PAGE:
When you wield the editor's pen like a scalpel I imagine you leave more words in the bin than on the page. Maybe that is why Halliday didn't make this into two novels? Maybe the more she wrote the less stayed in the manuscript. There was more I wanted to know. Each novella could have been fleshed out (not padded) and would have been more fulfilling for it. I am sure she felt like she said everything she wanted to say with these in the shorter form, but as a reader she did not say everything I wanted to read. Both novellas felt like they had a spectacular beginning and middle and no end at all. I appreciate a writer who makes me do a lot of the work, but in this case I think she left too much open-ended.
A couple notes about the stories themselves. The first, clearly a roman a clef about Halliday's years as Roth's lover, made me feel like a voyeur, and not in an entirely good way. I really enjoyed it, but I felt a little dirty. I know he gave the book his blessing, and God knows he has shared more intimate details about himself than Halliday does here, but it was still a bit squicky for me. It also bothered me that I never fully understood what drew Alice to Ezra. The basis for Ezra's attraction was clear (and not just because we all know Roth was a dirty old man, even when he was still a young man) as she gave him youth and humor and other things that dwindle late in life, and she was his legacy in a way (his not being a father-sort of - was mentioned a lot). I guess I felt like she was very revealing about him, but did not let us know Alice. If she had done that, she would have had that novel, and the story would have been more successful. One quibble, there is a scene where Ezra teaches Alice how to pronounce "Camus" correctly (she has pronounced it as rhyming with "Seamus.") Really? Alice went to Harvard and worked at a major publishing house. She would have heard Camus' name pronounced aloud dozens if not hundreds of times, and she would know how to pronounce French words even if she had never heard them. If Halliday wanted to convey that Ezra was an intellectual and literary guide to Alice, this was a silly device. I assume it was an inside joke, but it bugged me.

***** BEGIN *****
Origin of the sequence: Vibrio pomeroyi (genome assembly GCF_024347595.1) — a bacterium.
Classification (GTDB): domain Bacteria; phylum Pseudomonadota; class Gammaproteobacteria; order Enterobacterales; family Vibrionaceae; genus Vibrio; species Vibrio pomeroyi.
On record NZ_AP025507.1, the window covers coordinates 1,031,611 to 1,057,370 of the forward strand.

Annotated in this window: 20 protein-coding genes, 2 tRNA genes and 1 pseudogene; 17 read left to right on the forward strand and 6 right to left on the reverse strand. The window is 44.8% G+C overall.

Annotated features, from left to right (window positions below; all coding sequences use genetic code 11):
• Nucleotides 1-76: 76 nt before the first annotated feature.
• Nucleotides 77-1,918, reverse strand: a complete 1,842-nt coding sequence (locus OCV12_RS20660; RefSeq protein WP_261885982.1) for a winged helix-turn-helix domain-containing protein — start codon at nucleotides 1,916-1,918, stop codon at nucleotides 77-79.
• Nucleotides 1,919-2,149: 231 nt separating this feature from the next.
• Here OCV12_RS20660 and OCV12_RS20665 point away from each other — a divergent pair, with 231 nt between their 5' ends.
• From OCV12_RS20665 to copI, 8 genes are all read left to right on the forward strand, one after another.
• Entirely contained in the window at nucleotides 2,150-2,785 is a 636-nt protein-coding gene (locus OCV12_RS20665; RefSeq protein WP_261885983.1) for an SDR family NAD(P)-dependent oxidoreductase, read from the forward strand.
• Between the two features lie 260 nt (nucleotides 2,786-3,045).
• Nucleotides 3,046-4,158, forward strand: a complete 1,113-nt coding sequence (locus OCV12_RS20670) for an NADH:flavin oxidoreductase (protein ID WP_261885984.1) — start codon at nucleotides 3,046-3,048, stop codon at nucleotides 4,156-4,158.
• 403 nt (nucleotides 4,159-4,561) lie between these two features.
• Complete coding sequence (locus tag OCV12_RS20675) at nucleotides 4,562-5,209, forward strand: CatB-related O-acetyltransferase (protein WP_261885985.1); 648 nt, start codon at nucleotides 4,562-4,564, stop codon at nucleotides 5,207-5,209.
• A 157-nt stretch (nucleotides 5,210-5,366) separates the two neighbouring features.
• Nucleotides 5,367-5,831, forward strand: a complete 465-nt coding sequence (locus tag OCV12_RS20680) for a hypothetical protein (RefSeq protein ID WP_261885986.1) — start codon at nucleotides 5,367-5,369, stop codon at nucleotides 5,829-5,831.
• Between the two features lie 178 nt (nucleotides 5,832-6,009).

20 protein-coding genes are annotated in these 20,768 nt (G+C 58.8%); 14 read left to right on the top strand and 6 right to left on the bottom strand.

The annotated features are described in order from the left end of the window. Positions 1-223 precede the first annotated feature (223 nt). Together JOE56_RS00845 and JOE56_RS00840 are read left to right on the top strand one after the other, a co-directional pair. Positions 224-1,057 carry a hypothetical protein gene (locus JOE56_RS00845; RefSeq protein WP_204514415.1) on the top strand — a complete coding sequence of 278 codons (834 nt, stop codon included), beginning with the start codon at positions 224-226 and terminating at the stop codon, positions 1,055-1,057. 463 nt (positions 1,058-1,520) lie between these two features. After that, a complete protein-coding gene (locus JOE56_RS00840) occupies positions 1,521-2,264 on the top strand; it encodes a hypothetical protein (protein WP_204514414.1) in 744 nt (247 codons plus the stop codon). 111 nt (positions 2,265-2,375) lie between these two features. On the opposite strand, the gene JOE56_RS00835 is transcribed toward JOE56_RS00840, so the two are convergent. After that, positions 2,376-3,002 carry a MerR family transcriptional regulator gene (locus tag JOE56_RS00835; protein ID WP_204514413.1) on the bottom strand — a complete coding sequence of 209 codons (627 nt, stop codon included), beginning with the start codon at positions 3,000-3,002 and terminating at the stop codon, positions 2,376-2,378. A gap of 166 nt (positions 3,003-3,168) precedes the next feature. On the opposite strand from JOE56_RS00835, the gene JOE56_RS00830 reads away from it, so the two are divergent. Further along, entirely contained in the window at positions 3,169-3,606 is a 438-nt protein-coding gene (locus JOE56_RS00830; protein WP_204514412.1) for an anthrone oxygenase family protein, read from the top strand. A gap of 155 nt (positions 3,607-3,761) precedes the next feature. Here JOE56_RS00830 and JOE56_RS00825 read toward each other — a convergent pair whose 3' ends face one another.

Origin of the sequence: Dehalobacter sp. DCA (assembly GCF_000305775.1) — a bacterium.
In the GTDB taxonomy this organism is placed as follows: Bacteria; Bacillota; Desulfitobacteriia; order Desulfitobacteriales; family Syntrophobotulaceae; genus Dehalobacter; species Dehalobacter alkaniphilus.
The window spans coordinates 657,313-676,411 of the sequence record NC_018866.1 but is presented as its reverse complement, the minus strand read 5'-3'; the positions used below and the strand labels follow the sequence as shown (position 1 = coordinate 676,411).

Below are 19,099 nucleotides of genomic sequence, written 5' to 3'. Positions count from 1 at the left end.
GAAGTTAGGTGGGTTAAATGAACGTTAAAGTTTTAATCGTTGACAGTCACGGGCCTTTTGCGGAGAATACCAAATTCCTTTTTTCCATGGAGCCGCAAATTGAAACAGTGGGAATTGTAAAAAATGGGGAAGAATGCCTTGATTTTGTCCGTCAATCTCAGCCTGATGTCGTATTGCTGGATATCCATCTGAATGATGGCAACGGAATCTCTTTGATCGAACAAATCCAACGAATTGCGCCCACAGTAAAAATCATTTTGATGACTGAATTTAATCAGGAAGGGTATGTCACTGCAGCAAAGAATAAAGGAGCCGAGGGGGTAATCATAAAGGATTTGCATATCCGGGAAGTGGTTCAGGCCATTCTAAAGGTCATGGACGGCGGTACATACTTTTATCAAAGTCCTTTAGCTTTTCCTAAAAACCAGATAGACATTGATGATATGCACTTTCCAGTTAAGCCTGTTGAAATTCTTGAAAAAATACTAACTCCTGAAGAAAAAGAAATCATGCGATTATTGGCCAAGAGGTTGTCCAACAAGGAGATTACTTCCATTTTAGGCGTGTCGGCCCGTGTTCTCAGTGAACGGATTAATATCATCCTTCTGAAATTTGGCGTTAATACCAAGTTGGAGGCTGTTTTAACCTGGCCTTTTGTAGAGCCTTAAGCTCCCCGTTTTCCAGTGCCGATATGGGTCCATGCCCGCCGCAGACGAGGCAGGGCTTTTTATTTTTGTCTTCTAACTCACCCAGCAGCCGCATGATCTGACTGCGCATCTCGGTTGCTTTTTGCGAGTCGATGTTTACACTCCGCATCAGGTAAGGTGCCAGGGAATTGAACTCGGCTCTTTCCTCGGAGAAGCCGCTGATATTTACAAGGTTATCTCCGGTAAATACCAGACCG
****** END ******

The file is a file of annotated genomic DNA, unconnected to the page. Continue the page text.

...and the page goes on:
The second novella was really intriguing. I love the idea of entering the memories of this brilliant man, Iraqi but not very, Muslim but not very, defined and limited by others' identification of him as no more than an Iraqi Muslim. I wanted more from this story too, more about Amar's family, more about his friends and his life in America, not just his connections to Iraq. What was here was exceptional, but it was not enough.